Long Stitch Variations
July 23rd, 2006 | Link
I’ve felt like I’m in a Japanese-paper-covered-photo-album rut in bookbinding, so this weekend I broke out Keith Smith’s Volume I Non-Adhesive Binding:
Books Without Paste or Glue and armed myself with some handmade paper from Flax and tried something I haven’t done before.
This long stitch binding dates back to the 18th century or earlier. The three books I made use no glue whatsoever; the four folded sections in each book are attached to the spine only by the linen thread. All the books have the same slots in the spine to sew the thread through, but the two smaller books use the same slight variation on the sewing to get the different pattern on the spine.
For all three books, I doubled the covers with a fold at the fore-edge of the book. The extra layer carries over to the spine, so there are actually three layers of paper to support the threads.
The sections in the largest book each contain three sheets of 300 gsm Arches cold-pressed watercolour paper, for 48 pages total. This paper is extremely stiff, and would be suitable for a photo album. To me, it’s crying out to be filled with Polaroids or emulsion transfers around a specific theme (but I haven’t come up with one yet). The finished size is 7 3/8" high by 5 5/8" wide by 5/8" at the spine.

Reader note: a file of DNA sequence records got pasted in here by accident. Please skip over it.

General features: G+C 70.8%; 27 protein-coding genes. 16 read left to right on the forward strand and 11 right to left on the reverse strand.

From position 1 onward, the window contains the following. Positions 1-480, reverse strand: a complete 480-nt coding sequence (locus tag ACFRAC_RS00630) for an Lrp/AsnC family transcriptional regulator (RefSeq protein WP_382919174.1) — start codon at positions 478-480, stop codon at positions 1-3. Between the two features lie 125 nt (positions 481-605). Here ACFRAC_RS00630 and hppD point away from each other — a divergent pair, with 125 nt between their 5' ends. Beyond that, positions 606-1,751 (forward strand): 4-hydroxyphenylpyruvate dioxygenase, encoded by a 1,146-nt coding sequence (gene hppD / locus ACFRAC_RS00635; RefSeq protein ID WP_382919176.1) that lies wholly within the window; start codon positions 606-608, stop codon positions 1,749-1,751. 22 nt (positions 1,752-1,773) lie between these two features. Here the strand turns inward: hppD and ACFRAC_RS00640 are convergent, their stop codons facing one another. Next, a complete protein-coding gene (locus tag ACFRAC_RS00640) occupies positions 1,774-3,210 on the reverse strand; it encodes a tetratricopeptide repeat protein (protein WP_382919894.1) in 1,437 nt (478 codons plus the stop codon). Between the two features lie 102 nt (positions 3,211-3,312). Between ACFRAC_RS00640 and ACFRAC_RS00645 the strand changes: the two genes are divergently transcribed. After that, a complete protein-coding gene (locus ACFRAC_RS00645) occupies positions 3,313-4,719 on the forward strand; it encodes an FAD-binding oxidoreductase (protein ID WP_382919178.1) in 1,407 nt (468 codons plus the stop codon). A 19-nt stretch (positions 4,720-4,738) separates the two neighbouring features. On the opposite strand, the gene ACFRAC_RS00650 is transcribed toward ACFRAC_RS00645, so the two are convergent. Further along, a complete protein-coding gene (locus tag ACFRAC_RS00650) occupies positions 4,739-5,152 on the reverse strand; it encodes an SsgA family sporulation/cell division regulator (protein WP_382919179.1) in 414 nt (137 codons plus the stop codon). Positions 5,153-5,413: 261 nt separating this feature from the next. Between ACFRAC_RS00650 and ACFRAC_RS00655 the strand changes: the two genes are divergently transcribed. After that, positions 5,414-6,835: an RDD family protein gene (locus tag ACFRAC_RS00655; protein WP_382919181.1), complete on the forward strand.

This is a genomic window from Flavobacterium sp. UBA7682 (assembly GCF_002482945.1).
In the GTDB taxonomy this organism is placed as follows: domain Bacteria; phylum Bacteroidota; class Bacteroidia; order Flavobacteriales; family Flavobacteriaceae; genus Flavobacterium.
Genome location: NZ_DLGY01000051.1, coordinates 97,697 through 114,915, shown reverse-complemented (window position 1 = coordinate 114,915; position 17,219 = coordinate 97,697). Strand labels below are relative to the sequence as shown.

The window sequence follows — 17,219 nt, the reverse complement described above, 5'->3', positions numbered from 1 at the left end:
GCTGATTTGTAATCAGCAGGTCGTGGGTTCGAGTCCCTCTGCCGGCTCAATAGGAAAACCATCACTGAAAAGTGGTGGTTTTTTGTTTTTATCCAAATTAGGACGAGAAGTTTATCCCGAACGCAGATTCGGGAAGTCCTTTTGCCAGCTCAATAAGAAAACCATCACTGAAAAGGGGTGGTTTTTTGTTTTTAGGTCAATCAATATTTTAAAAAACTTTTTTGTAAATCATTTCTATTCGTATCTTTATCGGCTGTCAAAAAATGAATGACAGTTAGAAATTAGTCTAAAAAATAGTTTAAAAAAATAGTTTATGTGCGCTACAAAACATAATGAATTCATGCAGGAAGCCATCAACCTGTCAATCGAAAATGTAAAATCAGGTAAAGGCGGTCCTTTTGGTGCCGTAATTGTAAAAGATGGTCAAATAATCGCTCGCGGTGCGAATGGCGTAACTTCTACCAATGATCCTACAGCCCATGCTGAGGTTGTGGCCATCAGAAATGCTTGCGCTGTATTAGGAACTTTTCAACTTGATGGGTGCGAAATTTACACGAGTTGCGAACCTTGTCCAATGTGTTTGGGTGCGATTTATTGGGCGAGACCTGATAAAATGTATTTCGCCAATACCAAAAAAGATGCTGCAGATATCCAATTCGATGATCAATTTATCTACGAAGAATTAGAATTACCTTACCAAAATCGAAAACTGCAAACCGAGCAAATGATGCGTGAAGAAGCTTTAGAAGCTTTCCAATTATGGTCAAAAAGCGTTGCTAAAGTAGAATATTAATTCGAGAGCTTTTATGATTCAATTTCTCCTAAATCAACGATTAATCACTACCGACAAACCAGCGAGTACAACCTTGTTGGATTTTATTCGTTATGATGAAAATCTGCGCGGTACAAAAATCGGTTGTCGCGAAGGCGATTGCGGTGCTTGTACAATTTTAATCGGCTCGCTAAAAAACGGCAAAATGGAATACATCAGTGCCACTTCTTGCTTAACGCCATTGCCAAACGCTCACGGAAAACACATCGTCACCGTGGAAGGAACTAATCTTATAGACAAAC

The two smaller books are identical except for the colour of the cover paper. The sections each contain eight sheets of Canson Ingres paper for 128 pages in total. The Ingres is a light drawing weight with a bit of a tooth, so these are more appropriate for writing or drawing than for photographs. The finished size is 6 1/2" high by 5 1/8" wide by 1/2" at the spine.
I’m quite happy with the results of my experiment. It reminded me that neither the book structure nor the cover paper have to be complicated to be beautiful. The long stitch binding is quick (although getting the covers folded correctly and keeping the foldovers on the spine in place after cutting the slots is a bit tricky). All three books have a nice weight and the handmade paper has a pleasant texture, so they feel good to handle. My husband says the blue-gray paper is very "me" and I have to agree.